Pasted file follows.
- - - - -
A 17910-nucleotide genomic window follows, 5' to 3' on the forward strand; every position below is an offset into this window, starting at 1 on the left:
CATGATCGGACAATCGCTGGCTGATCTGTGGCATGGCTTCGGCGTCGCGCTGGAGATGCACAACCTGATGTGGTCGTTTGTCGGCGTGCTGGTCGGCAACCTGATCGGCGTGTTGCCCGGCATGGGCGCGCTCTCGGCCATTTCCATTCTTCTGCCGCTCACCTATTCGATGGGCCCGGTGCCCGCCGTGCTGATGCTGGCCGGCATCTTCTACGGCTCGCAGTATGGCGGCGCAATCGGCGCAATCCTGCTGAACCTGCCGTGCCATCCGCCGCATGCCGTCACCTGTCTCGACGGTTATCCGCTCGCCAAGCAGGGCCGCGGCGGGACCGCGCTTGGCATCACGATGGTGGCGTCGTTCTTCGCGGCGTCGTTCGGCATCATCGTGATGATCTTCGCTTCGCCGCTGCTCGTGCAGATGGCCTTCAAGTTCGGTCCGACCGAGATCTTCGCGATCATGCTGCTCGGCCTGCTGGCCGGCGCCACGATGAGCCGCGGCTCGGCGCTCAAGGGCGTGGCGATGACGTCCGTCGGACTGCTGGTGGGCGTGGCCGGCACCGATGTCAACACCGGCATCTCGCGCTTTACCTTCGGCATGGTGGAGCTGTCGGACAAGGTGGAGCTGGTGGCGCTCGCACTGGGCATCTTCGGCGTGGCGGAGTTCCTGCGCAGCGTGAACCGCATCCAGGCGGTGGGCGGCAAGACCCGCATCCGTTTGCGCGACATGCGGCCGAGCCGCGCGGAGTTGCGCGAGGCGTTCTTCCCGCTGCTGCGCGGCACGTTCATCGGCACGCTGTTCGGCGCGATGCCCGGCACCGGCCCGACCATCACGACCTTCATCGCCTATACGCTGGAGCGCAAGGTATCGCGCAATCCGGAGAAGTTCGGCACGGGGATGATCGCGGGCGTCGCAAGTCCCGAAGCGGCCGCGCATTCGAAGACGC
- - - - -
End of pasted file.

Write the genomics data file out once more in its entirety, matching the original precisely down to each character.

A 17910-nucleotide genomic window follows, 5' to 3' on the forward strand; every position below is an offset into this window, starting at 1 on the left:
CATGATCGGACAATCGCTGGCTGATCTGTGGCATGGCTTCGGCGTCGCGCTGGAGATGCACAACCTGATGTGGTCGTTTGTCGGCGTGCTGGTCGGCAACCTGATCGGCGTGTTGCCCGGCATGGGCGCGCTCTCGGCCATTTCCATTCTTCTGCCGCTCACCTATTCGATGGGCCCGGTGCCCGCCGTGCTGATGCTGGCCGGCATCTTCTACGGCTCGCAGTATGGCGGCGCAATCGGCGCAATCCTGCTGAACCTGCCGTGCCATCCGCCGCATGCCGTCACCTGTCTCGACGGTTATCCGCTCGCCAAGCAGGGCCGCGGCGGGACCGCGCTTGGCATCACGATGGTGGCGTCGTTCTTCGCGGCGTCGTTCGGCATCATCGTGATGATCTTCGCTTCGCCGCTGCTCGTGCAGATGGCCTTCAAGTTCGGTCCGACCGAGATCTTCGCGATCATGCTGCTCGGCCTGCTGGCCGGCGCCACGATGAGCCGCGGCTCGGCGCTCAAGGGCGTGGCGATGACGTCCGTCGGACTGCTGGTGGGCGTGGCCGGCACCGATGTCAACACCGGCATCTCGCGCTTTACCTTCGGCATGGTGGAGCTGTCGGACAAGGTGGAGCTGGTGGCGCTCGCACTGGGCATCTTCGGCGTGGCGGAGTTCCTGCGCAGCGTGAACCGCATCCAGGCGGTGGGCGGCAAGACCCGCATCCGTTTGCGCGACATGCGGCCGAGCCGCGCGGAGTTGCGCGAGGCGTTCTTCCCGCTGCTGCGCGGCACGTTCATCGGCACGCTGTTCGGCGCGATGCCCGGCACCGGCCCGACCATCACGACCTTCATCGCCTATACGCTGGAGCGCAAGGTATCGCGCAATCCGGAGAAGTTCGGCACGGGGATGATCGCGGGCGTCGCAAGTCCCGAAGCGGCCGCGCATTCGAAGACGC